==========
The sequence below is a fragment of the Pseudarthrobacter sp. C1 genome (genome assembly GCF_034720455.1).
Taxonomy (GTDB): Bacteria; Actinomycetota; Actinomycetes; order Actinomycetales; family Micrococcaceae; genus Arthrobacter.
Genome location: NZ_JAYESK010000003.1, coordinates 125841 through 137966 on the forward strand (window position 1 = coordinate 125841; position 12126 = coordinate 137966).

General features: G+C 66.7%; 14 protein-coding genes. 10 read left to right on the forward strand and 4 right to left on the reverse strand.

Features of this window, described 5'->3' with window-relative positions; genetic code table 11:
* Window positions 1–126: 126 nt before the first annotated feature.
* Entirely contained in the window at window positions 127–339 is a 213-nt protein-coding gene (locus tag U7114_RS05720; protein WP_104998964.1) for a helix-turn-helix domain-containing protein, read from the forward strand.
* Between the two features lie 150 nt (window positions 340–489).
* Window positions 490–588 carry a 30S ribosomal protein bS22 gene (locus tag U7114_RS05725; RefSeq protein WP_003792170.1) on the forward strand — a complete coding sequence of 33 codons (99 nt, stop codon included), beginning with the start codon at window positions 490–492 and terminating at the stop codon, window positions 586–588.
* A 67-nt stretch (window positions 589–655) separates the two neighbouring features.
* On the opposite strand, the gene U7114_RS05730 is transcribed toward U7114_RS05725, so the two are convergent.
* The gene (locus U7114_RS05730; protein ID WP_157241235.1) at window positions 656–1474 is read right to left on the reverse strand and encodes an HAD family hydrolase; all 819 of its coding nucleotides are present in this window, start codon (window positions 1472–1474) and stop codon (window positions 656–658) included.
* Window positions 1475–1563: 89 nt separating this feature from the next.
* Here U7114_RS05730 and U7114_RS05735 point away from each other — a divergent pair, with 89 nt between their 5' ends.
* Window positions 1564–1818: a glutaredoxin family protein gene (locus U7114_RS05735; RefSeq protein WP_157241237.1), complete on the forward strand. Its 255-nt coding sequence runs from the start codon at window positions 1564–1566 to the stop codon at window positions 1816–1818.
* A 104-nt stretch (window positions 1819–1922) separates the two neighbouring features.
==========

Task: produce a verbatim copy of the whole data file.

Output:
The sequence below is a fragment of the Pseudarthrobacter sp. C1 genome (genome assembly GCF_034720455.1).
Taxonomy (GTDB): Bacteria; Actinomycetota; Actinomycetes; order Actinomycetales; family Micrococcaceae; genus Arthrobacter.
Genome location: NZ_JAYESK010000003.1, coordinates 125841 through 137966 on the forward strand (window position 1 = coordinate 125841; position 12126 = coordinate 137966).

General features: G+C 66.7%; 14 protein-coding genes. 10 read left to right on the forward strand and 4 right to left on the reverse strand.

Features of this window, described 5'->3' with window-relative positions; genetic code table 11:
* Window positions 1–126: 126 nt before the first annotated feature.
* Entirely contained in the window at window positions 127–339 is a 213-nt protein-coding gene (locus tag U7114_RS05720; protein WP_104998964.1) for a helix-turn-helix domain-containing protein, read from the forward strand.
* Between the two features lie 150 nt (window positions 340–489).
* Window positions 490–588 carry a 30S ribosomal protein bS22 gene (locus tag U7114_RS05725; RefSeq protein WP_003792170.1) on the forward strand — a complete coding sequence of 33 codons (99 nt, stop codon included), beginning with the start codon at window positions 490–492 and terminating at the stop codon, window positions 586–588.
* A 67-nt stretch (window positions 589–655) separates the two neighbouring features.
* On the opposite strand, the gene U7114_RS05730 is transcribed toward U7114_RS05725, so the two are convergent.
* The gene (locus U7114_RS05730; protein ID WP_157241235.1) at window positions 656–1474 is read right to left on the reverse strand and encodes an HAD family hydrolase; all 819 of its coding nucleotides are present in this window, start codon (window positions 1472–1474) and stop codon (window positions 656–658) included.
* Window positions 1475–1563: 89 nt separating this feature from the next.
* Here U7114_RS05730 and U7114_RS05735 point away from each other — a divergent pair, with 89 nt between their 5' ends.
* Window positions 1564–1818: a glutaredoxin family protein gene (locus U7114_RS05735; RefSeq protein WP_157241237.1), complete on the forward strand. Its 255-nt coding sequence runs from the start codon at window positions 1564–1566 to the stop codon at window positions 1816–1818.
* A 104-nt stretch (window positions 1819–1922) separates the two neighbouring features.